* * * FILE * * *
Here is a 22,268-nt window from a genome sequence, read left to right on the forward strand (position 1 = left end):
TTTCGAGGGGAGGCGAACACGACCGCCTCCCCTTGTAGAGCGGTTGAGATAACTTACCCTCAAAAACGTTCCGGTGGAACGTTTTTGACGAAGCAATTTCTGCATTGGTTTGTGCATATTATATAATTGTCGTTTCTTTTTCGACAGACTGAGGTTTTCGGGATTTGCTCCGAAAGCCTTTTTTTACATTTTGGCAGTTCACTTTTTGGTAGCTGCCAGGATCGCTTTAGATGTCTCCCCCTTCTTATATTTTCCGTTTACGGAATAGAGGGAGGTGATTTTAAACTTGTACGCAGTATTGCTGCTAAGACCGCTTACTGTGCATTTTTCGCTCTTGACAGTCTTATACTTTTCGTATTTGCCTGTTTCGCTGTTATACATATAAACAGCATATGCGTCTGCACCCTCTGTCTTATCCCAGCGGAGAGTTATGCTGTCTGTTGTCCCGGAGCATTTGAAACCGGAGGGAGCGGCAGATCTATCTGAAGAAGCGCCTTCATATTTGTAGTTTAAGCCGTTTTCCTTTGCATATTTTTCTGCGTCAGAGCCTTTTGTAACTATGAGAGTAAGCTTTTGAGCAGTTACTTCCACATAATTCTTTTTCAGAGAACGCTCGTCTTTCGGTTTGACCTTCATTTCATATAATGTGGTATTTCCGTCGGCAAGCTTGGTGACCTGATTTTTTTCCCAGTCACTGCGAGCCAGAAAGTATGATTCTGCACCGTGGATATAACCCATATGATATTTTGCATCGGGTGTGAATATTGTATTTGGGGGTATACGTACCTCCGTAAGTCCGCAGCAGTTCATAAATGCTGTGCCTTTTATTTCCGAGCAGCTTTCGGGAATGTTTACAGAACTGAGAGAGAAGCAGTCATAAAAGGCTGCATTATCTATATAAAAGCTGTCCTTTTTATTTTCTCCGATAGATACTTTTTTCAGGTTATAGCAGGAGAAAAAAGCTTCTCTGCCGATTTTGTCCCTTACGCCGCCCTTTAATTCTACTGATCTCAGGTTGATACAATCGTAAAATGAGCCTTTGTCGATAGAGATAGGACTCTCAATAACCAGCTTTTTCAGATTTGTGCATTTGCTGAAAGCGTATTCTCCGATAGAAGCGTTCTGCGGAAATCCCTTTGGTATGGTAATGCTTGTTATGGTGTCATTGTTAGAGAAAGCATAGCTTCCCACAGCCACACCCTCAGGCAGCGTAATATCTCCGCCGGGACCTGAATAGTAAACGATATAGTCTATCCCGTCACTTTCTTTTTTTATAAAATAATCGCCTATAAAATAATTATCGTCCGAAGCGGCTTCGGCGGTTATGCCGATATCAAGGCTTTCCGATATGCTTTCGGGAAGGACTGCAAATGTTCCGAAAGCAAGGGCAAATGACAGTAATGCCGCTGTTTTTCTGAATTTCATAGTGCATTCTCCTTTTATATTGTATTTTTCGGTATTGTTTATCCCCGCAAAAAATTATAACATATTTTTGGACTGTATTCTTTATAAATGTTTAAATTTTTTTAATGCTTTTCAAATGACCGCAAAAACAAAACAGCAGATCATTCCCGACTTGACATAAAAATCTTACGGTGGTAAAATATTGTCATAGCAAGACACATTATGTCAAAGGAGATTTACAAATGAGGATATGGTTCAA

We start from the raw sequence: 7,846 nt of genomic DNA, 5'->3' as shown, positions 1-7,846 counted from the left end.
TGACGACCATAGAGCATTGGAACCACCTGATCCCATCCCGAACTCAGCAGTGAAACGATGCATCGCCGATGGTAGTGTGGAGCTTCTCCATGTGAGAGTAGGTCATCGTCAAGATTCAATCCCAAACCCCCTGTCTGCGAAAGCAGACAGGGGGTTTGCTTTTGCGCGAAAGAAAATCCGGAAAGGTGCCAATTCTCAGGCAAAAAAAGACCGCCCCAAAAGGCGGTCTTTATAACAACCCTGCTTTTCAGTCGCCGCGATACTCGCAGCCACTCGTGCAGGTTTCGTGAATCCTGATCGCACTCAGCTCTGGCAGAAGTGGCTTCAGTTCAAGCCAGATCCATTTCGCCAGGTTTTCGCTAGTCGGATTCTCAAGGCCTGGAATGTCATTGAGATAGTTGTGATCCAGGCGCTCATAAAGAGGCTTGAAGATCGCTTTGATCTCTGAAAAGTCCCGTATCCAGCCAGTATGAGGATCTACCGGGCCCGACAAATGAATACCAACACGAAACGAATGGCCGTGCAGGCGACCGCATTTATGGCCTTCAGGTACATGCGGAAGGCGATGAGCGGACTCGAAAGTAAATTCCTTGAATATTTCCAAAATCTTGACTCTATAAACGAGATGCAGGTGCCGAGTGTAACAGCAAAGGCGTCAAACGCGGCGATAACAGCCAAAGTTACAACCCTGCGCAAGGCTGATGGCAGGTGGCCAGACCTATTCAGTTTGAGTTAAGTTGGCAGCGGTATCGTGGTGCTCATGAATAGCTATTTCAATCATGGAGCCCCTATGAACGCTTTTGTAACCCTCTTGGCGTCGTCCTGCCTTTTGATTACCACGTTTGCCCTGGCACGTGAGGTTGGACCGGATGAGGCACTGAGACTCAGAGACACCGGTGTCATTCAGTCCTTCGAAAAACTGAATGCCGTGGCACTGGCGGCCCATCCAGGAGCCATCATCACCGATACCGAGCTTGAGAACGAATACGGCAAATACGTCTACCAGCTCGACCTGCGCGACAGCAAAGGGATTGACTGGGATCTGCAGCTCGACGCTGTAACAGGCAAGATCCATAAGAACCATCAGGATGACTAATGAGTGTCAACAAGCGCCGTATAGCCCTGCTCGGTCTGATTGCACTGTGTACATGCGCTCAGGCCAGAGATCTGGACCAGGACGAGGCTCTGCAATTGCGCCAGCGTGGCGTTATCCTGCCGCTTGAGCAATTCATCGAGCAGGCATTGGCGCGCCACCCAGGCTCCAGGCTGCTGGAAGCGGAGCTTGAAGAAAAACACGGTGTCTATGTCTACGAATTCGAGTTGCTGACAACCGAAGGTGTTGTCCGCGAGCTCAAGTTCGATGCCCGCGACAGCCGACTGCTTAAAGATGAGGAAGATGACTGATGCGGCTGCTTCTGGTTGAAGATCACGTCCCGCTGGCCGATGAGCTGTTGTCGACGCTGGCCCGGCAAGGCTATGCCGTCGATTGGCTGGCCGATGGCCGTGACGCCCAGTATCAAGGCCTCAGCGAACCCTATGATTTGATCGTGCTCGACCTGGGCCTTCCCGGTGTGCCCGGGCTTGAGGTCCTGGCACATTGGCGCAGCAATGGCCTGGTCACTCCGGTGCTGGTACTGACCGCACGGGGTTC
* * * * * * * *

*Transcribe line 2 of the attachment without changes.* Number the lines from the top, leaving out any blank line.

TTTCGAGGGGAGGCGAACACGACCGCCTCCCCTTGTAGAGCGGTTGAGATAACTTACCCTCAAAAACGTTCCGGTGGAACGTTTTTGACGAAGCAATTTCTGCATTGGTTTGTGCATATTATATAATTGTCGTTTCTTTTTCGACAGACTGAGGTTTTCGGGATTTGCTCCGAAAGCCTTTTTTTACATTTTGGCAGTTCACTTTTTGGTAGCTGCCAGGATCGCTTTAGATGTCTCCCCCTTCTTATATTTTCCGTTTACGGAATAGAGGGAGGTGATTTTAAACTTGTACGCAGTATTGCTGCTAAGACCGCTTACTGTGCATTTTTCGCTCTTGACAGTCTTATACTTTTCGTATTTGCCTGTTTCGCTGTTATACATATAAACAGCATATGCGTCTGCACCCTCTGTCTTATCCCAGCGGAGAGTTATGCTGTCTGTTGTCCCGGAGCATTTGAAACCGGAGGGAGCGGCAGATCTATCTGAAGAAGCGCCTTCATATTTGTAGTTTAAGCCGTTTTCCTTTGCATATTTTTCTGCGTCAGAGCCTTTTGTAACTATGAGAGTAAGCTTTTGAGCAGTTACTTCCACATAATTCTTTTTCAGAGAACGCTCGTCTTTCGGTTTGACCTTCATTTCATATAATGTGGTATTTCCGTCGGCAAGCTTGGTGACCTGATTTTTTTCCCAGTCACTGCGAGCCAGAAAGTATGATTCTGCACCGTGGATATAACCCATATGATATTTTGCATCGGGTGTGAATATTGTATTTGGGGGTATACGTACCTCCGTAAGTCCGCAGCAGTTCATAAATGCTGTGCCTTTTATTTCCGAGCAGCTTTCGGGAATGTTTACAGAACTGAGAGAGAAGCAGTCATAAAAGGCTGCATTATCTATATAAAAGCTGTCCTTTTTATTTTCTCCGATAGATACTTTTTTCAGGTTATAGCAGGAGAAAAAAGCTTCTCTGCCGATTTTGTCCCTTACGCCGCCCTTTAATTCTACTGATCTCAGGTTGATACAATCGTAAAATGAGCCTTTGTCGATAGAGATAGGACTCTCAATAACCAGCTTTTTCAGATTTGTGCATTTGCTGAAAGCGTATTCTCCGATAGAAGCGTTCTGCGGAAATCCCTTTGGTATGGTAATGCTTGTTATGGTGTCATTGTTAGAGAAAGCATAGCTTCCCACAGCCACACCCTCAGGCAGCGTAATATCTCCGCCGGGACCTGAATAGTAAACGATATAGTCTATCCCGTCACTTTCTTTTTTTATAAAATAATCGCCTATAAAATAATTATCGTCCGAAGCGGCTTCGGCGGTTATGCCGATATCAAGGCTTTCCGATATGCTTTCGGGAAGGACTGCAAATGTTCCGAAAGCAAGGGCAAATGACAGTAATGCCGCTGTTTTTCTGAATTTCATAGTGCATTCTCCTTTTATATTGTATTTTTCGGTATTGTTTATCCCCGCAAAAAATTATAACATATTTTTGGACTGTATTCTTTATAAATGTTTAAATTTTTTTAATGCTTTTCAAATGACCGCAAAAACAAAACAGCAGATCATTCCCGACTTGACATAAAAATCTTACGGTGGTAAAATATTGTCATAGCAAGACACATTATGTCAAAGGAGATTTACAAATGAGGATATGGTTCAA